[0349] Next, it is clear from the results of Examples 1 and 39 presented in Table 3 that high energy density and high output characteristics are achieved even when the crystal structure of the porous carbon is changed. This is because, even when the crystallinity of the porous carbon is changed, the pore structure three-dimensionally stretched in the carbon particles is maintained. As a result, even when either an amorphous porous carbon or a porous carbon having high crystallinity is used, a good composite state can be formed with the conductive polymer.

[0350] Next, it is clear from the results of Examples 40 to 44 presented in Table 4 that high energy density and high output characteristics are achieved even when other active material species (activated carbon) is used in combination with the composite active material according to an embodiment of the present invention. This is because the particle structure of the composite active material does not collapse even when other active material species and the composite active material are used in combination. The composite active material expresses the same function as when used alone at the time of charging and discharging even in the presence of other active material species.

[0351] It is clear from the results presented in Tables 5-1 and 5-2 that, when comparing Example 1 and Comparative Examples 1 to 6, high energy density and high output characteristics are achieved in Example 1 in which the porous carbon A is used as the carbonaceous material in the active material. This is because the porous carbon A has a plurality of pores forming a three-dimensional network structure and, in the process of preparing the active material, the conductive polymer can be contained in at least a part of the plurality of pores. In addition, the porous carbon A can occlude anions at the time of charging. For this reason, the porous carbon A is capable of expressing a larger capacity than other carbonaceous materials, so that high energy density can be achieved.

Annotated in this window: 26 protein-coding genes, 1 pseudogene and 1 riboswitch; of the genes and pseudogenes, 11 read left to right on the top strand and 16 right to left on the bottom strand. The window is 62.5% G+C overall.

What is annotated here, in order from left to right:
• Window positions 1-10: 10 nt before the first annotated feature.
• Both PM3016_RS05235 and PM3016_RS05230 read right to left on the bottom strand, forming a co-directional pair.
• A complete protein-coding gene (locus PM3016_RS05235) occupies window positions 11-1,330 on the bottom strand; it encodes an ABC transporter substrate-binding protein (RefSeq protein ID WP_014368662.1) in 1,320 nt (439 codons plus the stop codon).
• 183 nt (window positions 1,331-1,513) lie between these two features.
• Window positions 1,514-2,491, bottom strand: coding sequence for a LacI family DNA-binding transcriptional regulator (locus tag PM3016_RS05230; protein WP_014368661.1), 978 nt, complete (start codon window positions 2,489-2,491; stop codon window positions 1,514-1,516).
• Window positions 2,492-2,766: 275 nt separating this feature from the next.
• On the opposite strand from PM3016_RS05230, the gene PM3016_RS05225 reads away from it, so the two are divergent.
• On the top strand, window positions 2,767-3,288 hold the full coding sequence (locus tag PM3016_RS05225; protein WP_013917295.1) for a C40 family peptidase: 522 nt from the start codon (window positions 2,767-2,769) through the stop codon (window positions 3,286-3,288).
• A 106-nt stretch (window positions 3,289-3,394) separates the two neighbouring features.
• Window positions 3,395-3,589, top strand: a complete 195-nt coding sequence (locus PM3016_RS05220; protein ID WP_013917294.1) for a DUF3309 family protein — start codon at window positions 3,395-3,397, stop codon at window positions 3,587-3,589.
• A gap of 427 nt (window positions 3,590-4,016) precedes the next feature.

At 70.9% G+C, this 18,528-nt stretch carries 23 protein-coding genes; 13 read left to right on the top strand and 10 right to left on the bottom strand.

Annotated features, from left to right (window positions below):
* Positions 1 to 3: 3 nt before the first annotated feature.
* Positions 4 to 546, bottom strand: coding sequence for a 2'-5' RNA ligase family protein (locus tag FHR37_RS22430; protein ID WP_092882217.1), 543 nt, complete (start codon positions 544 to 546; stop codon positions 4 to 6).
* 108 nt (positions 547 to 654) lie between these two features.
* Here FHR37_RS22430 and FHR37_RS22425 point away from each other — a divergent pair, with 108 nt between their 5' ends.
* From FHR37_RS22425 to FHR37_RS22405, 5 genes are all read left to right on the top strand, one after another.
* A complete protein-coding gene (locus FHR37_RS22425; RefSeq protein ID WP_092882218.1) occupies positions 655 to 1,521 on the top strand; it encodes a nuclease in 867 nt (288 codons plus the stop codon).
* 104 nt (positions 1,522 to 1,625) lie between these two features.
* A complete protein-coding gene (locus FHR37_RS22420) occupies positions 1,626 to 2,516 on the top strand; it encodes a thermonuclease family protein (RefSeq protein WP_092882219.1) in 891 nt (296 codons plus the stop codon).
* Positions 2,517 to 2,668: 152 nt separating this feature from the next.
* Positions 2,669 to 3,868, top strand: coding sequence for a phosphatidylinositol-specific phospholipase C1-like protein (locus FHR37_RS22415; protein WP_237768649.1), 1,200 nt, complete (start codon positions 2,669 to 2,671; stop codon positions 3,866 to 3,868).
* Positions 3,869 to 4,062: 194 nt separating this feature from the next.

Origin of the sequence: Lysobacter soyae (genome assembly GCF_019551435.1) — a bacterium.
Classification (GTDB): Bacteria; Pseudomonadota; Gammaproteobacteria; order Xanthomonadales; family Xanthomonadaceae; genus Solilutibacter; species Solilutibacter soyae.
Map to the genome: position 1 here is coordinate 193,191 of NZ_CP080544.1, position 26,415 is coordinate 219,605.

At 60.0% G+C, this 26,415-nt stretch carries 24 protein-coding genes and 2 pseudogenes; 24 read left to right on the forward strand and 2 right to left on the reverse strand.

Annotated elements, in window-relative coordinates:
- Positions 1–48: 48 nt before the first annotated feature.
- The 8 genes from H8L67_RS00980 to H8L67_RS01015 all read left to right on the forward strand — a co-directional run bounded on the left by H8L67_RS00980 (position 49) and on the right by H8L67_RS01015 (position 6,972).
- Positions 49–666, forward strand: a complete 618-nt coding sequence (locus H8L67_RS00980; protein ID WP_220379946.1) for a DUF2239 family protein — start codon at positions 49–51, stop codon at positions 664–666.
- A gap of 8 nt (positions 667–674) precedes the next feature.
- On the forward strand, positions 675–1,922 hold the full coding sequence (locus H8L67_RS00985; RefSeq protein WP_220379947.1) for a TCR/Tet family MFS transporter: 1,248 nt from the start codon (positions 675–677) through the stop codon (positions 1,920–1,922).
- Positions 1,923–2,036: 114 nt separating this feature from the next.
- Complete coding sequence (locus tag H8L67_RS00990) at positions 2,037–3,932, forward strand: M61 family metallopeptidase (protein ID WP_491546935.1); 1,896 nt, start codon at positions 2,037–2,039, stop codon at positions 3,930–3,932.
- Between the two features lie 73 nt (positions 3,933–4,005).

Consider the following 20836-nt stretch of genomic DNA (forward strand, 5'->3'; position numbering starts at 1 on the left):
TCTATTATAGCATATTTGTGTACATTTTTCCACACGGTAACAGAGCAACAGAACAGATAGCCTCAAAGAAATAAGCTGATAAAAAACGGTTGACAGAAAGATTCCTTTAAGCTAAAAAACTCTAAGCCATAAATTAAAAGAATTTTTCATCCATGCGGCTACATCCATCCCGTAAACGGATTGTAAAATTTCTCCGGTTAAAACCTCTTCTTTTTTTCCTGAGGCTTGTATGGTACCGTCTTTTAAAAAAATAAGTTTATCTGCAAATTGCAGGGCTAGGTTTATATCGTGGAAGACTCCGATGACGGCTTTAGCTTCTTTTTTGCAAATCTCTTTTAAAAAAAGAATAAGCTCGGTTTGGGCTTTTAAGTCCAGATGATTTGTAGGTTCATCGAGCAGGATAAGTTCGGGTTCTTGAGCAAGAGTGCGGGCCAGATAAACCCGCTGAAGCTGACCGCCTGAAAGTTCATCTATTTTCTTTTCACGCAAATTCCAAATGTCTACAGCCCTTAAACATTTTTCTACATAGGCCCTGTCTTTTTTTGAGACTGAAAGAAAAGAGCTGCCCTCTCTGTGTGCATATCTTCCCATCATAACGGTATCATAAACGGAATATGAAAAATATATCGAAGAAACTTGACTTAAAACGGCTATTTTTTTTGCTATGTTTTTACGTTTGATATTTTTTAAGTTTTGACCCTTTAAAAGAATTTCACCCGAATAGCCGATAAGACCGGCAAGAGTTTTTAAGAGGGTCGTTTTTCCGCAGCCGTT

[0352] Whether or not the conductive polymer is contained in the plurality of pores of the porous carbon A can be confirmed from a cross-sectional image of the cathode obtained by SEM and an element mapping image thereof obtained by EDS illustrated in FIGs. 5 to 7. FIG. 6 is a carbon (C) element mapping image, in which the positions of the particles are coincident with those in the cathode illustrated in FIG. 5. Thus, it is confirmed that the particles observed in FIG. 5 are the porous carbon A particles. FIG. 7 is a sulfur (S) element mapping image in which bright spots indicate the positions of sulfur element. Since a material containing S element in the cathode materials is only the polythiophene derivative, it is obvious that the polythiophene derivative is present at the position where the S element exists. Thus, it is confirmed from FIGs. 5 to 7 that the conductive polymer is contained in the pores of the porous carbon A and the active material is contained in the cathode in Example 1.

[0353] It is clear from the results presented in Table 5-2 that, when comparing Example 1 and Comparative Example 7, higher energy density is achieved in Example 1 in which the conductive polymer is contained in the pores inside the porous carbon. This is because not only the conductive polymer exhibiting a high capacity is included but also the conductive polymer is contained in the pores inside the porous carbon, so that the density of the cathode active material particles is increased and the volume density of the cathode is thereby increased. A cathode active material comprising the conductive polymer only may be studied for comparison. In this case, however, electrons transfer accompanying charging and discharging will not occur due to poor electrical conductivity of the conductive polymer alone. Therefore, no capacity can be expressed. For this reason, such a case has not been studied as a comparative example.